Can Self-Esteem Protect Against the Deleterious Consequences of Self-Objectification for Mood and Body Satisfaction in Physically Active Female University Students?

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Cecilie Thøgersen-Ntoumani University of Birmingham

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Nikos Ntoumanis University of Birmingham

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Jennifer Cumming University of Birmingham

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Kimberley J. Bartholomew University of Birmingham

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Gemma Pearce University of Birmingham

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Using objectification theory (Fredrickson & Roberts, 1997), this study tested the interaction between self-objectification, appearance evaluation, and self-esteem in predicting body satisfaction and mood states. Participants (N = 93) were physically active female university students. State self-objectification was manipulated by participants wearing tight revealing exercise attire (experimental condition) or baggy exercise clothes (control condition). Significant interactions emerged predicting depression, anger, fatness, and satisfaction with body shape and size. For participants in the self-objectification condition who had low (as opposed to high) appearance evaluation, low self-esteem was associated with high depression, anger, and fatness and low satisfaction with body shape and size. In contrast, for participants with high self-esteem, these mood and body satisfaction states were more favorable irrespective of their levels of appearance evaluation. For female exercisers, self-esteem-enhancing strategies may protect against some of the negative outcomes of self-objectification.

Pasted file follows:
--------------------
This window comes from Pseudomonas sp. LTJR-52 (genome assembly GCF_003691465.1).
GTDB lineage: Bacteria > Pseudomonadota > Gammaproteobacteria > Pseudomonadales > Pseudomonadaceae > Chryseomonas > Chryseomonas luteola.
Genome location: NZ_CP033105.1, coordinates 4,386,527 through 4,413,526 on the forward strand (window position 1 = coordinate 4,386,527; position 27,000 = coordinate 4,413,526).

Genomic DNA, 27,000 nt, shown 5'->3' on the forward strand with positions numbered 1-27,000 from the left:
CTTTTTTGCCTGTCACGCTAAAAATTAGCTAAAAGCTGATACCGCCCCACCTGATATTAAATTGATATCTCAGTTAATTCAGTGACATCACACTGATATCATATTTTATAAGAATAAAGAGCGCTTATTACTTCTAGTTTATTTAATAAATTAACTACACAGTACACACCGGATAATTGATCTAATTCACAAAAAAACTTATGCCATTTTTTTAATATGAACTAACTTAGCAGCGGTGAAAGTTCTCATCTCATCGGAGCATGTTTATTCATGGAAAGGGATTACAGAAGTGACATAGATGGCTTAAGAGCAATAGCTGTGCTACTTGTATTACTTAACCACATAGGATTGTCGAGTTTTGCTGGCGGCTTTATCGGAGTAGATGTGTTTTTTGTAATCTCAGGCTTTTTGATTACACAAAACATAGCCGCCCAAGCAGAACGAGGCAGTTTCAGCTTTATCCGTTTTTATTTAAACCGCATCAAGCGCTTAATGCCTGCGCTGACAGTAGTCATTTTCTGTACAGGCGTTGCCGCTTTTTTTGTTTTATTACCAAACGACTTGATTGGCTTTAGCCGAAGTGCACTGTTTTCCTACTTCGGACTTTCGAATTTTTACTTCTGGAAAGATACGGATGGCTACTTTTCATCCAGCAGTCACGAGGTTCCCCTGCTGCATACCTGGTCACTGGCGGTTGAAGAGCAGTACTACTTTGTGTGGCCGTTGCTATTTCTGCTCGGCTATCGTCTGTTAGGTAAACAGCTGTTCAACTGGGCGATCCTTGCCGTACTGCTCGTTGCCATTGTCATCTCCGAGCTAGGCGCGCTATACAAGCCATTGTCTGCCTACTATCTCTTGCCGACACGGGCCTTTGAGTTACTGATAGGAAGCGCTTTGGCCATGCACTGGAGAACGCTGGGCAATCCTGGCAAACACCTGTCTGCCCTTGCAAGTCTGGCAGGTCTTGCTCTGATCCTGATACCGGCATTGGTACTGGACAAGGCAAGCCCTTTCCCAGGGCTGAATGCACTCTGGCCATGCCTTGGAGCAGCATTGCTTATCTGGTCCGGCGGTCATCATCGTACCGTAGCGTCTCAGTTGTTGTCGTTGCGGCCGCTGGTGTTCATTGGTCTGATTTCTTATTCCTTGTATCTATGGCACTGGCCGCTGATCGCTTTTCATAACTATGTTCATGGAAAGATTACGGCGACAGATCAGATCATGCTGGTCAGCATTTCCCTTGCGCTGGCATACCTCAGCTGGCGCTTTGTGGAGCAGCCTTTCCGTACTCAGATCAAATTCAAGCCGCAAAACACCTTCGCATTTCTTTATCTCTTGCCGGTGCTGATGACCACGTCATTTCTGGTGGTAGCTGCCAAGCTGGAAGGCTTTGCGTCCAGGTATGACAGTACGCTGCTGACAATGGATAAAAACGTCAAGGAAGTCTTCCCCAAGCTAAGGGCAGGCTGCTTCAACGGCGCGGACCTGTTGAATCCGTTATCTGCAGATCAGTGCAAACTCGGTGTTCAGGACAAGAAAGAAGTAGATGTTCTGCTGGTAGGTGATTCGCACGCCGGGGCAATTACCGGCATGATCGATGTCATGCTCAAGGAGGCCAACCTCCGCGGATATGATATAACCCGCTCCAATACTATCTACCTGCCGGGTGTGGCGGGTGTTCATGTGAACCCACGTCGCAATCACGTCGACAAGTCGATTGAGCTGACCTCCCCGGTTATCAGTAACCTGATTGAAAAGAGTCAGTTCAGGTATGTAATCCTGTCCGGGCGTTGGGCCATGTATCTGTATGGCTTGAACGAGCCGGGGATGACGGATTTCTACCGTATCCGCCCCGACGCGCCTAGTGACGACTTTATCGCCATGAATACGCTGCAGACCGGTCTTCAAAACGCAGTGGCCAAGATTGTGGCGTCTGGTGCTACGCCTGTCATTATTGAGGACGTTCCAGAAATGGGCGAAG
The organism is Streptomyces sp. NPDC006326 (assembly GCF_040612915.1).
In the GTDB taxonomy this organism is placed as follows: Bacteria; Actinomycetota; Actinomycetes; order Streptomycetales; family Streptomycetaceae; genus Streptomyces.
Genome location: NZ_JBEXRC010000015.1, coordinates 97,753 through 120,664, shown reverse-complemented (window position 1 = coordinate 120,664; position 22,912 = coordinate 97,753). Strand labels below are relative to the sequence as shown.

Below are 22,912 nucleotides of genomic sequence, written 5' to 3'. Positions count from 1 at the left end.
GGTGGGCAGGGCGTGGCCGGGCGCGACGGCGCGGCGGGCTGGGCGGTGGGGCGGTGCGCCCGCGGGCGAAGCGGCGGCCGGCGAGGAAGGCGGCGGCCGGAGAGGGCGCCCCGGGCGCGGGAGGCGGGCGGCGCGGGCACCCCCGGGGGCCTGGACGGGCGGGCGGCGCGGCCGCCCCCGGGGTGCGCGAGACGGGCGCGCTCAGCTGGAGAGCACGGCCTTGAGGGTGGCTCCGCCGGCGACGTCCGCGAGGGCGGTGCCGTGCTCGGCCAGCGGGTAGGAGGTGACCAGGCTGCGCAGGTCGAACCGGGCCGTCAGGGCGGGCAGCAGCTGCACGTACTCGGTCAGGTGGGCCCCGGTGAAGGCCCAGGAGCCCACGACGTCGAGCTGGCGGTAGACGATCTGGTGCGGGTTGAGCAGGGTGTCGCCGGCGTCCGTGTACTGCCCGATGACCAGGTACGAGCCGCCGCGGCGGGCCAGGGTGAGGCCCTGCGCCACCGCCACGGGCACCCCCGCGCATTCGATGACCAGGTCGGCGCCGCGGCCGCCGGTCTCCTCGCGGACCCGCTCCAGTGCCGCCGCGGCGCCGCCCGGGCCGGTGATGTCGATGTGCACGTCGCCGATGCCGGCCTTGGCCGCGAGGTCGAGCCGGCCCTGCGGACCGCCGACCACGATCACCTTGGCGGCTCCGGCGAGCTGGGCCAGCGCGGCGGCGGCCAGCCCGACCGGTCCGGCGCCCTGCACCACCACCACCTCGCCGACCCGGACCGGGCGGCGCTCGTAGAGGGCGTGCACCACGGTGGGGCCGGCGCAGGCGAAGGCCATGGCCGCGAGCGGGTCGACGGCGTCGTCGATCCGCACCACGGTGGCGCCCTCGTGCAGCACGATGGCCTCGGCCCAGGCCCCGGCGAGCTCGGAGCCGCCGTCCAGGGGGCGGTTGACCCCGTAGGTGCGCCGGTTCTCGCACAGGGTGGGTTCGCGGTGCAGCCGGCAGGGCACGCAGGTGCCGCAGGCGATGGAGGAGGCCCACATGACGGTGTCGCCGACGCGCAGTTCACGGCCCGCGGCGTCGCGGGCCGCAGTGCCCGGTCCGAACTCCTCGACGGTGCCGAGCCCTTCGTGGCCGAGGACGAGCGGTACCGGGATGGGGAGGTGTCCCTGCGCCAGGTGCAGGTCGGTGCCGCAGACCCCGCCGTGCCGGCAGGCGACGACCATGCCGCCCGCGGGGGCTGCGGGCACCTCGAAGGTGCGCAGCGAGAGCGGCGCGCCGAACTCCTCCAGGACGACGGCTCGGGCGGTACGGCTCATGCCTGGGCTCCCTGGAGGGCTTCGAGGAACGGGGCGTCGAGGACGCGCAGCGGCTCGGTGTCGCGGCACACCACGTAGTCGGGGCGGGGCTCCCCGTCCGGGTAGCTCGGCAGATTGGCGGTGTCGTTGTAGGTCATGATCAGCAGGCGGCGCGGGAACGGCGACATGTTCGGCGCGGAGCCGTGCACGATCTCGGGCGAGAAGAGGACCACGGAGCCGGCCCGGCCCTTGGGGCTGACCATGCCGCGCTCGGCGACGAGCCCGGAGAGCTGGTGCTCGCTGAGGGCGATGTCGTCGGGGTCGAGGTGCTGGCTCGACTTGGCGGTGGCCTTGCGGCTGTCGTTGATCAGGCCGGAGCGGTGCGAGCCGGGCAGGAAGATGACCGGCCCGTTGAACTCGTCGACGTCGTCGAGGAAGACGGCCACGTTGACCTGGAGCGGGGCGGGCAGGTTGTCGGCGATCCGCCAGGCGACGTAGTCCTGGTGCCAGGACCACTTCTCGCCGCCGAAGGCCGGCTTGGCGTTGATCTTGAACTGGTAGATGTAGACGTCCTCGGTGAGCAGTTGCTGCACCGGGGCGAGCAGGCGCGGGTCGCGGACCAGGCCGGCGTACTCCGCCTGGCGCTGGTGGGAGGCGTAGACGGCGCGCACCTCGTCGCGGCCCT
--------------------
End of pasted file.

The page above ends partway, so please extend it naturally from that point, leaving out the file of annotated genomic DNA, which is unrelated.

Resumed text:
The authors are with the School of Sport and Exercise Sciences, University of Birmingham, Birmingham, United Kingdom.

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